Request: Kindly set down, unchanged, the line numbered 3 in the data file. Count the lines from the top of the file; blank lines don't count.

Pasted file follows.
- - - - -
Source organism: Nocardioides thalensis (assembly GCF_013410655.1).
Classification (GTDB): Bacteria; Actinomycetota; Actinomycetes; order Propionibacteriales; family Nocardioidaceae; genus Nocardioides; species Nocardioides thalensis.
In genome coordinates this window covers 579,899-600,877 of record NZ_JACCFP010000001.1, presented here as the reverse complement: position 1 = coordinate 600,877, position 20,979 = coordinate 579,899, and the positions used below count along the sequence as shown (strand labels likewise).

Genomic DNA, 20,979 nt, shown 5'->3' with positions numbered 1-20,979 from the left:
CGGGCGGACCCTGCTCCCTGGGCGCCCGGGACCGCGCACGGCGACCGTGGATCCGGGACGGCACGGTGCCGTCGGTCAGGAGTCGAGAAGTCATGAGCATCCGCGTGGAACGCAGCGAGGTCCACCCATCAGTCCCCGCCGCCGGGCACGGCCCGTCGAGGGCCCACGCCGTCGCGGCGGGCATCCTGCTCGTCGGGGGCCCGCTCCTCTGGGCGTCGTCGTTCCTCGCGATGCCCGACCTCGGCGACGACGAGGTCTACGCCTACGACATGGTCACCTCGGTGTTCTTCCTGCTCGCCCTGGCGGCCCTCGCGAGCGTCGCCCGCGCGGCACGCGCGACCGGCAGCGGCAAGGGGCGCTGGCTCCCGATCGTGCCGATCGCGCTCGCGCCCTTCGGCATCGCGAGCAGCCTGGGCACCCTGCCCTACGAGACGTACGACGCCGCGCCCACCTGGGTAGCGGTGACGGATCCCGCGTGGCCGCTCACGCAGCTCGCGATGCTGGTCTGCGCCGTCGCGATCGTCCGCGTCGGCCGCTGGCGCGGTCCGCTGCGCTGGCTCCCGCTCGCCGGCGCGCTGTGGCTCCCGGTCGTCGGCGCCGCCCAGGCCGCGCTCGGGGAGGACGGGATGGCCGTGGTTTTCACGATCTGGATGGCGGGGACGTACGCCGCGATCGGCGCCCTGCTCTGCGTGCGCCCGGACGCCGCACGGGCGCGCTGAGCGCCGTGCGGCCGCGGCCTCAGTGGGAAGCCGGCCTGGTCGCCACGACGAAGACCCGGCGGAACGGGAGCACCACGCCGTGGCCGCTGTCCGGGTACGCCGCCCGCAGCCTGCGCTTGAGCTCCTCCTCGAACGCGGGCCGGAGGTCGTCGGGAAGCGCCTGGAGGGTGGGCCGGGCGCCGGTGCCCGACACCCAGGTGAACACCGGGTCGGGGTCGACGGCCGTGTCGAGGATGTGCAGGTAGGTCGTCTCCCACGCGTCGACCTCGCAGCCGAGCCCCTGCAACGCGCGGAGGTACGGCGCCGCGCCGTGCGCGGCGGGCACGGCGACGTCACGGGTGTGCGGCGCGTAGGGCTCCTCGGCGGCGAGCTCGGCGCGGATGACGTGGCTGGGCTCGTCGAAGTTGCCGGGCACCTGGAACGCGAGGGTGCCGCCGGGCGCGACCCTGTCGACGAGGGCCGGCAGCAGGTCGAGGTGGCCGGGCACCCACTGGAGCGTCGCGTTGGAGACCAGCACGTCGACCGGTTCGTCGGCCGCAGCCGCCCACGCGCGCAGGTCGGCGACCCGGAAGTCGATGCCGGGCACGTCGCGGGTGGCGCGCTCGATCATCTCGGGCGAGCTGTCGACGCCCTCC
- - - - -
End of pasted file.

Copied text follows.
In genome coordinates this window covers 579,899-600,877 of record NZ_JACCFP010000001.1, presented here as the reverse complement: position 1 = coordinate 600,877, position 20,979 = coordinate 579,899, and the positions used below count along the sequence as shown (strand labels likewise).